Sfingi said...

What is ALER? Some sort of (yuck) sports?

Had sCoTch before ICETEA. What do I know?
Expected chick's digs would be some some of hippy pad, but the k indicated a real bird.

Blah puzzle.

Eric said...

Nothing to dislike about this easy, fun puzzle. OK theme (but a great reveal), some interesting fill, not a whole lot of crosswordese.

SMERSH made the puzzle for me! It was a gimme, after a second or three to dredge it up; I read a lot of the Bond books in my teens. But I only discovered just now that it was based on a real organization. СМЕРШ was Soviet army counter-intelligence. It's an acronym for "Death to Spies". It was SMERSH who were tasked with finding Hitler, and who did indeed find and identify his and Eva Braun's bodies in Berlin at the end of the war. Who knew?

Cool to have USSR in there along with it. I didn't even see that during the solve, lurking down there in the SE -- got it all from crosses. It should have been in the NE, up where SSGT is :-)

"THAT'LL Be the Day" was another gimme. So, @JNH, what's wrong with having a Buddy Holly song stuck in your head? :-) Wow, I finally made the connection to "... singin' 'this'll be the day that I die'" in "American Pie". Only took me 38 years. D'oh!

I had BRAWL for MELEE too. And ROCOCO for FLORID. I don't think of FLORID as ornate; I think of it as red-faced.

"Who is Number One?"
"You are Number SIX."

Van55 said...

Let's just leave it at "I liked it" today. I liked it.

Avg Joe said...

I liked it too. Liked Smersh, liked Oh Rob!, liked the theme taking a break from the last word to the first and liked the Jerry Jeff clip.

ddbmc said...

OH, ROB!(That earworm is stuck in my head. Probably for the rest of the day!)

@Sfingi-ALER is:AMERICAN LEAGUER-Mr. V always has at least one baseball reference in his cw's.

@PG, loved SMERSH, too! Came with the crosses, as I had no recollection of this.

Pix of David Lee Roth still reminds me I preferred him in Van Halen. Sammy was ok. Once I got the DELAWARE SENATOR with the crosses, ROTH IRA popped into my brain...

@Eric, enjoyed your link!

Nice picture of Dan Brown!

Thoughts go out to the AZ shooting victims and their families.

Sfingi said...

@ddbmc - Thanx. I wonder how much more I pay for cable because of sports - or do they pay for the good stuff? Has a study been done? I know I can't get a package w/o the stuff.

@Eric - agree on FLORID. Also, aggravate is not irritate, but I got both answers anyway.

Rex Parker said...

Not as thrilled as others. I never am with this type of theme (where a phrase is spelled out by first words, esp. ones where the possibilities for theme answers seem massive). Reveal would have been better as full EXTRAEXTRA. READ ONE'S FORTUNE, while accurate enough, isn't nearly as snappy as the others. Fill is just fine.

Anonymous said...

I really can't stand the corruption of "iceD tea." Ice-T is a rapper.


C said...

I liked this puzzle. I don't normally expect much on Monday but today was good, usual clues with different answers, ATONOF as an example. I liked that answer for some reason.

SethG said...

Whose fortune? One's fortune. And a seer is one, too, and a status is one A. SMERSH with no crosses.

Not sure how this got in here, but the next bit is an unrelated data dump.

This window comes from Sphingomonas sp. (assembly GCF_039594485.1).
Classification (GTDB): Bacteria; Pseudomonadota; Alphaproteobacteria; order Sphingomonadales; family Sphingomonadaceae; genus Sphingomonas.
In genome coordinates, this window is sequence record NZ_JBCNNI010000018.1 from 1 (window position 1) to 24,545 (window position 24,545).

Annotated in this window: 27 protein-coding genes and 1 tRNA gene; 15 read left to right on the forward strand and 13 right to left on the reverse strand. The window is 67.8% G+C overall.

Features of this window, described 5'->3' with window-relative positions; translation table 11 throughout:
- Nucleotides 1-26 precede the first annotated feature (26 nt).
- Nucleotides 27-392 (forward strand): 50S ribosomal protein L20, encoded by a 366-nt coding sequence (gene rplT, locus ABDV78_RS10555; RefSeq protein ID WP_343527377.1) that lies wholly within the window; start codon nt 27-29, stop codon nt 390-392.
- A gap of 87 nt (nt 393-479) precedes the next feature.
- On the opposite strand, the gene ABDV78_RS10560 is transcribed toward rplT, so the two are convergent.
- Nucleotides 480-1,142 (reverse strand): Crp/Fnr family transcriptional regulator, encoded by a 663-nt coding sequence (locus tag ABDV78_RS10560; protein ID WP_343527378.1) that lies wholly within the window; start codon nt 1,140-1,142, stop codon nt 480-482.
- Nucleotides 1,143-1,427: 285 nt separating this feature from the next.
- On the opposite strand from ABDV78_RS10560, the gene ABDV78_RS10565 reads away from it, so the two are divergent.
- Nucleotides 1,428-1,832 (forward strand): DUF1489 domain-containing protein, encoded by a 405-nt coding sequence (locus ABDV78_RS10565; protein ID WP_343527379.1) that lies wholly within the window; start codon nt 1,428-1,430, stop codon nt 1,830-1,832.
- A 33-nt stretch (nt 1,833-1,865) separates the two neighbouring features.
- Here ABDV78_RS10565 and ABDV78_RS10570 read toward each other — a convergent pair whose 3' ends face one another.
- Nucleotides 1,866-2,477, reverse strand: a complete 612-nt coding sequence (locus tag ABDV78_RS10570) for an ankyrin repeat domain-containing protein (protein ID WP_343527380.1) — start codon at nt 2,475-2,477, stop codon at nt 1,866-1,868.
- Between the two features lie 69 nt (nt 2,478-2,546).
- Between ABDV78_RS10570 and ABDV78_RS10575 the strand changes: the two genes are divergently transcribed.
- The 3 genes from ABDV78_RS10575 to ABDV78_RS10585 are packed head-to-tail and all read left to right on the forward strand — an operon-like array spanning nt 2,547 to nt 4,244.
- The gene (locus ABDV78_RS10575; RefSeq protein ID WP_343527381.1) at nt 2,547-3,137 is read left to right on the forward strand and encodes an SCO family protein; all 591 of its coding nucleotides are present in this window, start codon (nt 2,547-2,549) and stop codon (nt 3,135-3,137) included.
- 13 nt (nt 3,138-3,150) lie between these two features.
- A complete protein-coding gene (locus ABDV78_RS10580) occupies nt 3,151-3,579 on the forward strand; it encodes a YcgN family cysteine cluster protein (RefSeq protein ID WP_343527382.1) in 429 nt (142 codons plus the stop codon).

Anonymous said...

I thought the 2 was the low card not the 3. That and slue made the NE tough for me.

Mokus said...

PG, I was all "Jack Armstrong, the All-American Boy" which I listened to in the 1940s. Didn't fit. Then Lance Armstrong? Neil? Louis?
Ice tea, Iced tea. Arnold Palmer. I like them all.
Wanted KOALA before PANDA. Many of you would enjoy the book "Eats, Shoots & Leaves" (why commas really do make a difference). Fascinating & humorous.

I would love to know why words like RATSO and SATCHMO appear twice in the same month. With all the words in all the languages to choose from?

Nice puzzle w/ minor exceptions duly noted already.

Chet said...

@Mokus - Good question re RATSO and SATCHMO, but another good question is where are you, and why aren't you complaining about their absence, when they don't appear for years?

Sfingi said...

@Mokus - the crossword makers really do all live together, centrally located in IA. On the top floor of the Cedar Rapids Museum.
Koalas and PANDAs have being roly-poly cute in common. Otherwise, PANDAs are placential and Koalas are marsupials. They both limit their diets to one leaf, basically. PANDAs like bamboo and Koalas like eucalyptus.

And this puzzle has many problems with grammar.

OMG - 3 and out!

Captcha - soratic - they forgot the C.

CrazyCatLady said...

Better than the average Monday. Had some of the same problems that others did such as brawl for MELEE and thinking Neil Armstrong instead of SATCHMO. Had spin before SLUE and it took me a while to think of ALER so that corner was a mess for a while. Thanks for the Jerry Jeff Walker.

Nighthawk said...

@Eric - Cool stuff about SMERSH and great Prisoner clip.

Another fun write-up @PG. SMERSH!
Great Jerry Jeff clip.
And I liked NAST and TRASHY together.

NE hung me up with SLUE instead of Spin and the tasty KAL Kan, which I had only heard of somewhere in the dim past. My Lab has been on Eukanuba (why don't we see that vowel loaded brand instead of the more pedestian IAMS more often in CrossWorld?) Lamb and Rice since she was a pup.

David Lee drafting tax codes. Now that's a scary thought.

Snow Day! SMERSH.